Hierarchical clustering for paired watershed experiments: Case study in southeastern Arizona, U.S.A.

By: , and 



Watershed studies are often onerous due to a lack of data available to portray baseline conditions with which to compare results of monitoring environmental effects. A paired-watershed approach is often adopted to simulate baseline conditions in an adjacent watershed that can be comparable but assumes there is a quantifiable relationship between the control and treated watersheds. Finding suitably matched pairs that can most accurately depict similar responses is challenging and attributes are rarely quantified. In southeastern Arizona, United States, researchers are investigating the effectiveness of watershed restoration techniques employed by land managers. We selected Smith Canyon to develop a rigorous and quantitatively defensible paired-watershed experimental design. The Smith Canyon watershed consists of 91 structurally similar sub-basins that have a defined basin-like structure and flow channel, allowing for consideration as replicate units. We developed a statistical approach to group sub-basins based on similar structural, biophysical, and hydrologic traits. Our geospatial database consisted of 35 environmental variables, which we reduced to 12 through a correlation analysis. We identified three primary collections of paired sub-basins within the larger watershed. These clusters are being used to inform studies actively being employed in the watershed. Overall, we propose a hierarchical clustering protocol for justification of watershed pairing experiments.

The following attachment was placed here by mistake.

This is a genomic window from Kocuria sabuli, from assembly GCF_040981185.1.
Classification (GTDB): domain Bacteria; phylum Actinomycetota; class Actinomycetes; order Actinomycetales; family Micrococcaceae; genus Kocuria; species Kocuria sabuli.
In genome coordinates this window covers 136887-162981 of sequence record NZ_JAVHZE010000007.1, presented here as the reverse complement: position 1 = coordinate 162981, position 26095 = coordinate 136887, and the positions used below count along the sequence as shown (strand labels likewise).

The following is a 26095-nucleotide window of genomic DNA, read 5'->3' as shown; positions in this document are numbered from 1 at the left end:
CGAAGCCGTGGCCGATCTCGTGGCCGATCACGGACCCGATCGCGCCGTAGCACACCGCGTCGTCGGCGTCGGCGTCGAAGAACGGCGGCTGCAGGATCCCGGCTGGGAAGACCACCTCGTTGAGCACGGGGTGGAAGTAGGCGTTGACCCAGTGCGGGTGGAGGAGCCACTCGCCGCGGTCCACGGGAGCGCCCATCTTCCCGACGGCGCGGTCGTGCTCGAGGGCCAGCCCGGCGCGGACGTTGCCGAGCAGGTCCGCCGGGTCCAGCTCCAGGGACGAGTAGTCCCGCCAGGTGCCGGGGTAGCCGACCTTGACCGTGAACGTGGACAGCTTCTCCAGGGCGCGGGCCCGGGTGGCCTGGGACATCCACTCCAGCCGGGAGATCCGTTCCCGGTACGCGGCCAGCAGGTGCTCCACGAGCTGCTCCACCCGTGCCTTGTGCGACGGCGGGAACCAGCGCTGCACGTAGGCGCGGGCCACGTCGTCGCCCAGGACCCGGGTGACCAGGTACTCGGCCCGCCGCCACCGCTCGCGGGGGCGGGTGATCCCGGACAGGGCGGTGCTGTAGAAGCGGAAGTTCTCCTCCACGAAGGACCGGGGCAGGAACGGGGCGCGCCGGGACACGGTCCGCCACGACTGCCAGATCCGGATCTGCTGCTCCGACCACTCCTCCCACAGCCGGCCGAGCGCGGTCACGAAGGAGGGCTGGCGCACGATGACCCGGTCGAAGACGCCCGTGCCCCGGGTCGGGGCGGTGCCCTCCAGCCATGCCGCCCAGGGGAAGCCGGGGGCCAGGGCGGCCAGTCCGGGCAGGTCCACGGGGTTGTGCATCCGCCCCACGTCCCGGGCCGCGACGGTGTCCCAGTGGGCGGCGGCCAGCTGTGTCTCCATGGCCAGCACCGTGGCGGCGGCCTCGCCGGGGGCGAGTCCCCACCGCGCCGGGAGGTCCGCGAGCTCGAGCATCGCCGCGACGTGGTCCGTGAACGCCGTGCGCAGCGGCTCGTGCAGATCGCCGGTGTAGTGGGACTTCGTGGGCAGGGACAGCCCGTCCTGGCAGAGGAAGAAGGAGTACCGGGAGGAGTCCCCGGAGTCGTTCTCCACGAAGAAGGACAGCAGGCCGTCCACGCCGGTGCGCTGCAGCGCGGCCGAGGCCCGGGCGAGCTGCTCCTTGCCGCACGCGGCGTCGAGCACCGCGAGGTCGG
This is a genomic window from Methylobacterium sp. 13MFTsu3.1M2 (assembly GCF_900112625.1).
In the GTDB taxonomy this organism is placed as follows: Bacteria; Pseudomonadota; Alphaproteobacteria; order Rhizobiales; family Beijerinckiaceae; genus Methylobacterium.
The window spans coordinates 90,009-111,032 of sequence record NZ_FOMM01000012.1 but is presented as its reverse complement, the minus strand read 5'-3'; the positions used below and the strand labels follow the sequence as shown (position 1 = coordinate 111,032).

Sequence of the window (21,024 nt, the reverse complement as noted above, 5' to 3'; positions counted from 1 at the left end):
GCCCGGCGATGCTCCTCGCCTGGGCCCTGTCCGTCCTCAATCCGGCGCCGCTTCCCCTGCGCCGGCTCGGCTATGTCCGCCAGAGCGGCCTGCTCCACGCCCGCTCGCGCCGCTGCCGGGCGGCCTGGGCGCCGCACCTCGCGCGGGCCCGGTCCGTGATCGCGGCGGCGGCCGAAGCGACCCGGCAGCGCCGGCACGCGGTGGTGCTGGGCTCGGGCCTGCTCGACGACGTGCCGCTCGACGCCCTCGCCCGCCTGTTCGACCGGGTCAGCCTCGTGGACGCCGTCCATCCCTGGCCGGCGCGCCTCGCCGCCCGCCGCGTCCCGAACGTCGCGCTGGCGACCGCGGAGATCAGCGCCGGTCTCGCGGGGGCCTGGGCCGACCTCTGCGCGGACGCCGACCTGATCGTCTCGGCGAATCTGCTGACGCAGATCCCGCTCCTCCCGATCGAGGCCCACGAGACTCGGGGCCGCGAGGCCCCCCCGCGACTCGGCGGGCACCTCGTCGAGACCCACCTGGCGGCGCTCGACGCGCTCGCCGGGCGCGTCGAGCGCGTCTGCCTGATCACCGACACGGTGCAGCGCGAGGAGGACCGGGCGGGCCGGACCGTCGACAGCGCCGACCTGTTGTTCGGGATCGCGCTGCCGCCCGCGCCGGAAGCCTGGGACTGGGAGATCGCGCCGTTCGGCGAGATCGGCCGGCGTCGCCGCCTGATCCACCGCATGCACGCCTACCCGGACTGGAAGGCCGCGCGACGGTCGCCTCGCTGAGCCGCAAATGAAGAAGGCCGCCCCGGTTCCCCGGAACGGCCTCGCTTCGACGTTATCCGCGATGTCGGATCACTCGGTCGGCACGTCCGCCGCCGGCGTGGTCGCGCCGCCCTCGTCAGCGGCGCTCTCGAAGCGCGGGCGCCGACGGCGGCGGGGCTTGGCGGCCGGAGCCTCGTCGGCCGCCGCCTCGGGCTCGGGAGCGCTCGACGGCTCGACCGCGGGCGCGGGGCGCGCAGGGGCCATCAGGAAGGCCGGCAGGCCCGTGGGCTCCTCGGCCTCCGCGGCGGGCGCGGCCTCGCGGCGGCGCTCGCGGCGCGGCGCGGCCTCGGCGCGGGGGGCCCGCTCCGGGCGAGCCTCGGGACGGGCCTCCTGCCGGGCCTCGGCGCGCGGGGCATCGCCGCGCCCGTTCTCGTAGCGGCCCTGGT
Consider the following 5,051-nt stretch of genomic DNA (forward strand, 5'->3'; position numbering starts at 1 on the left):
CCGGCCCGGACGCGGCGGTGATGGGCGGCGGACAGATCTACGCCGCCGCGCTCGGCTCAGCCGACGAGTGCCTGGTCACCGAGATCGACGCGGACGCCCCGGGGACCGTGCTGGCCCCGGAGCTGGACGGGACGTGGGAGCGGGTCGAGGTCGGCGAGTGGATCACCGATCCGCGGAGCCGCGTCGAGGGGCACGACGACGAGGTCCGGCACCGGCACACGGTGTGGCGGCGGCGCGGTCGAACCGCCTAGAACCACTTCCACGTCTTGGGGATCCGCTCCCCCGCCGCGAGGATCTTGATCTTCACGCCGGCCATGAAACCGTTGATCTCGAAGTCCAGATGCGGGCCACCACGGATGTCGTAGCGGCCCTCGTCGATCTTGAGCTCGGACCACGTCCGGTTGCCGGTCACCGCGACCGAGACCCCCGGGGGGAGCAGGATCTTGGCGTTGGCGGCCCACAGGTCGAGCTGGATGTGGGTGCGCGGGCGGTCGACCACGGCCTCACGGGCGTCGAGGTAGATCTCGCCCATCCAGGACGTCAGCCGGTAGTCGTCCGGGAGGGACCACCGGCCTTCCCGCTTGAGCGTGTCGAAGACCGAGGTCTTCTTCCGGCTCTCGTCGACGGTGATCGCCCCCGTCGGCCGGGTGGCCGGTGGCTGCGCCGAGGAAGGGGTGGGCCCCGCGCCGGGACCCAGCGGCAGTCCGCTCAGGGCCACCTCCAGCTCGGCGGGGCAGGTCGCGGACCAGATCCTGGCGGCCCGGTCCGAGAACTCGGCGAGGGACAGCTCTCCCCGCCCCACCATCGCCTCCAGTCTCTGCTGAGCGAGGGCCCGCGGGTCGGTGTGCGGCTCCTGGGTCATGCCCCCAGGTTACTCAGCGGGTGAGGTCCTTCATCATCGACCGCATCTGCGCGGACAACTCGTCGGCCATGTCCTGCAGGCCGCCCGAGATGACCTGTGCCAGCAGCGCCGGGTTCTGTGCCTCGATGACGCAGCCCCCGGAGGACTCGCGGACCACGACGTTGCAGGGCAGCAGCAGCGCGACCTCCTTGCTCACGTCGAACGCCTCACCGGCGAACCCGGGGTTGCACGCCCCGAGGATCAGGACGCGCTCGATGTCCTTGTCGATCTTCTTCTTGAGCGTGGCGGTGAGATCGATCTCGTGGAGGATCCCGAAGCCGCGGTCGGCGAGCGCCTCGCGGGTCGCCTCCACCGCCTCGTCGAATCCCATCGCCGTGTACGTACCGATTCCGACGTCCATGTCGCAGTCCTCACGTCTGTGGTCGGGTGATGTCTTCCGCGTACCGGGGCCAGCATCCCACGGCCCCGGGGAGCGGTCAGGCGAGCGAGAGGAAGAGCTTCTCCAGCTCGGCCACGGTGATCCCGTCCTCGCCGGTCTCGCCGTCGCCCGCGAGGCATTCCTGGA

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Publication type Article
Publication Subtype Journal Article
Title Hierarchical clustering for paired watershed experiments: Case study in southeastern Arizona, U.S.A.
Series title Water
DOI 10.3390/w13212955
Volume 13
Issue 21
Year Published 2021
Language English
Publisher MDPI
Contributing office(s) Western Geographic Science Center
Description 2955, 21 p.
Country United States
State Arizona
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